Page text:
How To Personalise A Funeral

Funerals are occasions to mourn a loved one’s death and celebrate their life, but over the years, they have fallen to tradition, so much so that the character and soul of the person who has passed can become lost in the event. 

That is why mourners are starting to hit back against this, with more people planning personalised funerals to really remember their relative or friend. 

  • Humanist ceremonies 

In fact, a report from Co-op Funeralcare revealed just ten per cent of people want a traditional religious funeral, and 77 per cent of funeral directors have seen a rise in requests for non-traditional ceremonies over the last few years. 

Humanists UK head of ceremonies Isabel Russo stated: “With an increasing non-religious population, these ceremonies will continue to grow as more people look to honour their loved ones with a deeply personalised ceremony that is authentic to the individual who has died.”

Instead of hymns, a church setting and a religious service, more people are opting for cremations, pop songs and locations of their personal preference instead. 

  • Personalised touches

While traditions such as having pallbearers, a hearse and a wooden coffin are still strong, there is a growing trend to add a personal touch to the occasion. For instance, 54 per cent of funeral directors have been asked to arrange a coffin that represents the character of the deceased, from ones painted in rainbow colours to those with football crests on. 

There has been a 21 per cent increase in requests for alternative hearses recently, as people are choosing vehicles like tractors, trailers, and tandem bicycles instead. Even the Duke of Edinburgh designed a Land Rover Defender hearse to carry his coffin before he passed away in 2021, as Prince Philip was well-known for his love of the British car manufacturer.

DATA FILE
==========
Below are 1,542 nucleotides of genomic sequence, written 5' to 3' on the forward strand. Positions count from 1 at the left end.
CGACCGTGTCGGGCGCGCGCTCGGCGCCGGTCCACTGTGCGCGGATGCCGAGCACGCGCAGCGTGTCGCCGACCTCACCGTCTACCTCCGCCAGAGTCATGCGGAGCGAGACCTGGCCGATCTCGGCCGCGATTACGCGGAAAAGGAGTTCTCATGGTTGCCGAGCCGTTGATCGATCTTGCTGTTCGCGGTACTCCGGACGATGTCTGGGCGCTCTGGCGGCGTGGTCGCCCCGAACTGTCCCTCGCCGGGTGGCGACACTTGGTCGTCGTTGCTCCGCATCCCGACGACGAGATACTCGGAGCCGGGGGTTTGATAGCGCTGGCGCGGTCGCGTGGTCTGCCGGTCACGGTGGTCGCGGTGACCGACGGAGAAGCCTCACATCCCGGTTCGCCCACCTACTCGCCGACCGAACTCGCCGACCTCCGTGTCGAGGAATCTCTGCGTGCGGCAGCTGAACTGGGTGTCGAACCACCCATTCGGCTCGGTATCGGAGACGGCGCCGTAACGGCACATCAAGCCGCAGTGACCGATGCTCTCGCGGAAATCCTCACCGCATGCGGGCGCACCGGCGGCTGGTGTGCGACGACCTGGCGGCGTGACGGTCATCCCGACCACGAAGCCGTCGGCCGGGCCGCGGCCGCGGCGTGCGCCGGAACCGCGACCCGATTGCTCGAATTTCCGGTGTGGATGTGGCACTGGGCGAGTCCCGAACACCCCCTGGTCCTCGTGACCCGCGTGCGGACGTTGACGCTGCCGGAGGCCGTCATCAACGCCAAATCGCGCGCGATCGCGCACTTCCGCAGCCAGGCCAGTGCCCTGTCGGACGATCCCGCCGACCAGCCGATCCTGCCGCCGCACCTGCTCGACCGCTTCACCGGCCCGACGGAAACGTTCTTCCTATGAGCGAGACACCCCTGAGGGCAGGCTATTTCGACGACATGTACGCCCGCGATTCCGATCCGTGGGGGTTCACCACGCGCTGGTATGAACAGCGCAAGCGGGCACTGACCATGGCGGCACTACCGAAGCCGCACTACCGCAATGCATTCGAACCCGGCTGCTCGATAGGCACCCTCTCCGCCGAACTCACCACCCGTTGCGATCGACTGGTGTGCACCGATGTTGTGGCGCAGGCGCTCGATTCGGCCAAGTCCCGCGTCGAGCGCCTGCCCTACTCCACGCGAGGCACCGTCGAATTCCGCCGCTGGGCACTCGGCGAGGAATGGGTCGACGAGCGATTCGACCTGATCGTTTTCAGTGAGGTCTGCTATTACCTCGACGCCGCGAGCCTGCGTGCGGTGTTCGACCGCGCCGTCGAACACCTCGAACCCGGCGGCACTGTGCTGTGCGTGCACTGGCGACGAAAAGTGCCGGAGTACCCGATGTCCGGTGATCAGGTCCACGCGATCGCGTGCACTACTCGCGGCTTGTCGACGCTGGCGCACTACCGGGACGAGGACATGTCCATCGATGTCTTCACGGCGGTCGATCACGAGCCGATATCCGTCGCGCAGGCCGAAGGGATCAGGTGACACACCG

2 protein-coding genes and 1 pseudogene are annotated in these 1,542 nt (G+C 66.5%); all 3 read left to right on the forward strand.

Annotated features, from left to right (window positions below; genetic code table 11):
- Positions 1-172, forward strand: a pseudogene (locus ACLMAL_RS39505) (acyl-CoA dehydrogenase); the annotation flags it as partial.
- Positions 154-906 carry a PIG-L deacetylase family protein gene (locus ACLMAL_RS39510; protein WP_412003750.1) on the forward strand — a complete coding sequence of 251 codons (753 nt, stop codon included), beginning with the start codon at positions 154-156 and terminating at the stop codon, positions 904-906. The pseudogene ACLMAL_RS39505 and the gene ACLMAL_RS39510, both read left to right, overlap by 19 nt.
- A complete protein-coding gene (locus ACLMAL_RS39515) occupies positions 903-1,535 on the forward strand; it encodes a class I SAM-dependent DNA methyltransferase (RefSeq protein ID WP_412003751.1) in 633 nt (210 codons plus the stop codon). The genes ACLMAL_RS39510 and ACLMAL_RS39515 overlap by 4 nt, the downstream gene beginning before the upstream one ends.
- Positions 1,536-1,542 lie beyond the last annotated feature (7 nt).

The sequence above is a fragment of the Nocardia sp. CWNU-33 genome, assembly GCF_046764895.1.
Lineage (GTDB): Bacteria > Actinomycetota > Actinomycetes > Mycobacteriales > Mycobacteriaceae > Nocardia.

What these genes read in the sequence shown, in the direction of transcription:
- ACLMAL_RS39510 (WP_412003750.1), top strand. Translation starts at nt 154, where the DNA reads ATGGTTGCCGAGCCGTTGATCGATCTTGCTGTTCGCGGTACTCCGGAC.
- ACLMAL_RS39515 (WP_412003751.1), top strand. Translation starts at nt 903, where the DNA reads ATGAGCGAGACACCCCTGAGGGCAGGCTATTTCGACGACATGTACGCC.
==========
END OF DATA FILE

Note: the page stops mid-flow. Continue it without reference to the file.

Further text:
• No longer just at church

Church attendance in Britain has dropped over the last few years, with just five per cent of the population being regular church-goers in 2015. This figure was even lower in England, at 4.7 per cent.

Therefore, it is not a surprise that many people are opting against having their funeral in a religious setting, instead choosing places closer to home, from their favourite beauty spot to their own garden. The most alternative locations for funerals include on a bus, in a McDonald’s Drive Thru, a zoo and a cattle auction house. 

  • Bright and cheery

Black has been the colour for mourners for centuries, and is even thought to have originated as long ago as Roman times. However, this is beginning to change, as loved ones don’t want the ceremony to be one of sadness but an opportunity to rejoice the life of the deceased. 

Subsequently, nearly nine out of ten mourners wear bright clothes, while others choose the favourite colour of the person who has passed away. More than one-tenth of mourners have been requested to wear fancy dress, which would really add some laughter to an otherwise upsetting day. 

  • Personalised stationery

When designing funeral stationery, it is also important to think about what best represents the deceased. For instance, you could purchase memorial bookmarks to remind mourners of their loved one’s passion for reading.

Alternatively, you could include designs, images, words, or song lyrics in the orders of service that celebrate their character, or hand out remembrance cards with their favourite poem for a personalised touch.